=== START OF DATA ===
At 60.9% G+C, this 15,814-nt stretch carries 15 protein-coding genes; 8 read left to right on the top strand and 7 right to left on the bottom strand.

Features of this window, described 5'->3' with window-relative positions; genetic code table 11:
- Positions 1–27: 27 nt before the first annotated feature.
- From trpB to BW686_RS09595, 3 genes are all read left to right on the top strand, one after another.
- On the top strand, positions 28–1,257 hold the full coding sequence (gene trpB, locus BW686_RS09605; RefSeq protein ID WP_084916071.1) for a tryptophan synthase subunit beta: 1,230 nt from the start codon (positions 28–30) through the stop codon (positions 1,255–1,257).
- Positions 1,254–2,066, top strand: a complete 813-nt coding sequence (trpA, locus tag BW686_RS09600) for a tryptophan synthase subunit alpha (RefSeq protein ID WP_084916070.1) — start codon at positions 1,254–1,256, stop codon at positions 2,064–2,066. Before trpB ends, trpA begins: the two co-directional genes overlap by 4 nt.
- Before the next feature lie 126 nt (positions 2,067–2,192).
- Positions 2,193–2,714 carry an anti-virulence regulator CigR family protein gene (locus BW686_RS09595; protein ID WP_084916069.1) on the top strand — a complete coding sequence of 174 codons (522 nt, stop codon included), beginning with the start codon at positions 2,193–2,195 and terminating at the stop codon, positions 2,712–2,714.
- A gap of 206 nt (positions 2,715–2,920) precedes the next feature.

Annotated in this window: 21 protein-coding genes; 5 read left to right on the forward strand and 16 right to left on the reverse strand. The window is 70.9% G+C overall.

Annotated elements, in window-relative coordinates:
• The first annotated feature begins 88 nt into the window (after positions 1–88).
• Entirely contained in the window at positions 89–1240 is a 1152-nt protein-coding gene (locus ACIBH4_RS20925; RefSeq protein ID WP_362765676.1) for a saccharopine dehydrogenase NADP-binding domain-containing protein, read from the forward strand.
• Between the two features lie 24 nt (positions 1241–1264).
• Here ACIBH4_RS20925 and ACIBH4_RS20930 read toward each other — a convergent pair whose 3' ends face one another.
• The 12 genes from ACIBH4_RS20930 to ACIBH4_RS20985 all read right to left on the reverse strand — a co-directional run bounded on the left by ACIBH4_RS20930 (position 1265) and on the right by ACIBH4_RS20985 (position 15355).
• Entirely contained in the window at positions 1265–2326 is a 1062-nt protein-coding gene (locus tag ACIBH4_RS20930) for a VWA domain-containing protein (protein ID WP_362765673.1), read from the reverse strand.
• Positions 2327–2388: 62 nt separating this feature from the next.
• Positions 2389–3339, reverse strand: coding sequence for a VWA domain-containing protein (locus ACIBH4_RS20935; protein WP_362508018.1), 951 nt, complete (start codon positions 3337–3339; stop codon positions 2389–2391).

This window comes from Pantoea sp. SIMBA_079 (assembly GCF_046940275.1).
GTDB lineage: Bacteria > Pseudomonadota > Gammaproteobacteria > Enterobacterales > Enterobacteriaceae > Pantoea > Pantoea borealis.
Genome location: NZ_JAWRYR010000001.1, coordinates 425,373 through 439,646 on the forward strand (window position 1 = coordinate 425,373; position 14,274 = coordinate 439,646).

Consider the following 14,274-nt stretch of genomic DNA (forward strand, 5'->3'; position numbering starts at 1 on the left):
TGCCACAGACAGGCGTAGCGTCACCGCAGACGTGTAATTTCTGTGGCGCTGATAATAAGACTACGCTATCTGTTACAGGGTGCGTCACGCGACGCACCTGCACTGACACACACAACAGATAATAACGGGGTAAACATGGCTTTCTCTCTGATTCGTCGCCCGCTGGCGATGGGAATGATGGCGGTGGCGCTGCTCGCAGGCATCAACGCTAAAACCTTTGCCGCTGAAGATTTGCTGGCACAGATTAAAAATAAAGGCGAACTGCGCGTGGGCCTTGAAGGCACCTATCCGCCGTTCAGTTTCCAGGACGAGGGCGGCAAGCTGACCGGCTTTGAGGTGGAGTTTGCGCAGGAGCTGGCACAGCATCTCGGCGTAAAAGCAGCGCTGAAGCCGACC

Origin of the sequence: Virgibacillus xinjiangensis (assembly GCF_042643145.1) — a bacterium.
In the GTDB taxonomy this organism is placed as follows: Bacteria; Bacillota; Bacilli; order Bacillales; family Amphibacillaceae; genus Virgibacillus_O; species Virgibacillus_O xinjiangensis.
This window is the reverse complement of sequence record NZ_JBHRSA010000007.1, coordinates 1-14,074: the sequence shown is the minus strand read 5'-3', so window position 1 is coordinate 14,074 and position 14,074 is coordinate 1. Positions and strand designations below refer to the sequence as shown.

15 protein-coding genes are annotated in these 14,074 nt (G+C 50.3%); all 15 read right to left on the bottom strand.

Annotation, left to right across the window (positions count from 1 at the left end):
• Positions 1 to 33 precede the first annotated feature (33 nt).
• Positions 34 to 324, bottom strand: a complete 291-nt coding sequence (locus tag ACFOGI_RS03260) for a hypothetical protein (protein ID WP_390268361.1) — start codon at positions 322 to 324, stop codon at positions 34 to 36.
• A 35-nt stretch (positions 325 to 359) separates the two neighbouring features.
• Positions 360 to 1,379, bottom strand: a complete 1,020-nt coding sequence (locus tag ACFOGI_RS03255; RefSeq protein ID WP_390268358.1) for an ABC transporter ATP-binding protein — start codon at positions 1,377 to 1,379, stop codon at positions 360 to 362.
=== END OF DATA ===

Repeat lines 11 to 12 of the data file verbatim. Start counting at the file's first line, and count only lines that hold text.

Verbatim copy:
Annotated elements, in window-relative coordinates:
• The first annotated feature begins 88 nt into the window (after positions 1–88).